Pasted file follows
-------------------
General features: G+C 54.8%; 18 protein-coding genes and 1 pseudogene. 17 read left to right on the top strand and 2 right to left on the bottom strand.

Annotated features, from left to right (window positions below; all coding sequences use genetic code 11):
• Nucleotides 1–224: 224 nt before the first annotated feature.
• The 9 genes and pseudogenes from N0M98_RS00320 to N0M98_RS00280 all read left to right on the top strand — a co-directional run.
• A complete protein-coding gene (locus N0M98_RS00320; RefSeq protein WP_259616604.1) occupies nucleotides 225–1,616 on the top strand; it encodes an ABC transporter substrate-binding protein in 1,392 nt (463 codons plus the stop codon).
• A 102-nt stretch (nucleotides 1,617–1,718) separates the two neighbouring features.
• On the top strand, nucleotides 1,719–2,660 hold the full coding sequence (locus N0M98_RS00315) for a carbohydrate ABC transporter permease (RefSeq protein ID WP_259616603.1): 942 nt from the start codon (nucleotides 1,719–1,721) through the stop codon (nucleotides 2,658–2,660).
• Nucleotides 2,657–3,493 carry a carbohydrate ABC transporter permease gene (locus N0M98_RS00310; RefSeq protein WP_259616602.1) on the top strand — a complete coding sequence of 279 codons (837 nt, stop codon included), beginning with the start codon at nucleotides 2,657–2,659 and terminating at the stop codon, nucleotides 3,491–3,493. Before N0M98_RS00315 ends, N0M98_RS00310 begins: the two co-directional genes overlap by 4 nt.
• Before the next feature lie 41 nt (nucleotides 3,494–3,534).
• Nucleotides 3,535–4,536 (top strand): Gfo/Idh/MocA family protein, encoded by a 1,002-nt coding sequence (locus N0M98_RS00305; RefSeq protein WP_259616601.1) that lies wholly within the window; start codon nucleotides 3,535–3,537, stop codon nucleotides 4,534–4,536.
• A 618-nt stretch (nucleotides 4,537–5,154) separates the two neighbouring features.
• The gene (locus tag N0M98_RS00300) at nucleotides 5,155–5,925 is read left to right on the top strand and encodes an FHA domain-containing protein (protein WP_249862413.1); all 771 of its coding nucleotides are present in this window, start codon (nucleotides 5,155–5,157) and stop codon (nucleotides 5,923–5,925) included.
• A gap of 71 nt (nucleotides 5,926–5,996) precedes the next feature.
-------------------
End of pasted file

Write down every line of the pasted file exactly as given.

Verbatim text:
General features: G+C 54.8%; 18 protein-coding genes and 1 pseudogene. 17 read left to right on the top strand and 2 right to left on the bottom strand.

Annotated features, from left to right (window positions below; all coding sequences use genetic code 11):
• Nucleotides 1–224: 224 nt before the first annotated feature.
• The 9 genes and pseudogenes from N0M98_RS00320 to N0M98_RS00280 all read left to right on the top strand — a co-directional run.
• A complete protein-coding gene (locus N0M98_RS00320; RefSeq protein WP_259616604.1) occupies nucleotides 225–1,616 on the top strand; it encodes an ABC transporter substrate-binding protein in 1,392 nt (463 codons plus the stop codon).
• A 102-nt stretch (nucleotides 1,617–1,718) separates the two neighbouring features.
• On the top strand, nucleotides 1,719–2,660 hold the full coding sequence (locus N0M98_RS00315) for a carbohydrate ABC transporter permease (RefSeq protein ID WP_259616603.1): 942 nt from the start codon (nucleotides 1,719–1,721) through the stop codon (nucleotides 2,658–2,660).
• Nucleotides 2,657–3,493 carry a carbohydrate ABC transporter permease gene (locus N0M98_RS00310; RefSeq protein WP_259616602.1) on the top strand — a complete coding sequence of 279 codons (837 nt, stop codon included), beginning with the start codon at nucleotides 2,657–2,659 and terminating at the stop codon, nucleotides 3,491–3,493. Before N0M98_RS00315 ends, N0M98_RS00310 begins: the two co-directional genes overlap by 4 nt.
• Before the next feature lie 41 nt (nucleotides 3,494–3,534).
• Nucleotides 3,535–4,536 (top strand): Gfo/Idh/MocA family protein, encoded by a 1,002-nt coding sequence (locus N0M98_RS00305; RefSeq protein WP_259616601.1) that lies wholly within the window; start codon nucleotides 3,535–3,537, stop codon nucleotides 4,534–4,536.
• A 618-nt stretch (nucleotides 4,537–5,154) separates the two neighbouring features.
• The gene (locus tag N0M98_RS00300) at nucleotides 5,155–5,925 is read left to right on the top strand and encodes an FHA domain-containing protein (protein WP_249862413.1); all 771 of its coding nucleotides are present in this window, start codon (nucleotides 5,155–5,157) and stop codon (nucleotides 5,923–5,925) included.
• A gap of 71 nt (nucleotides 5,926–5,996) precedes the next feature.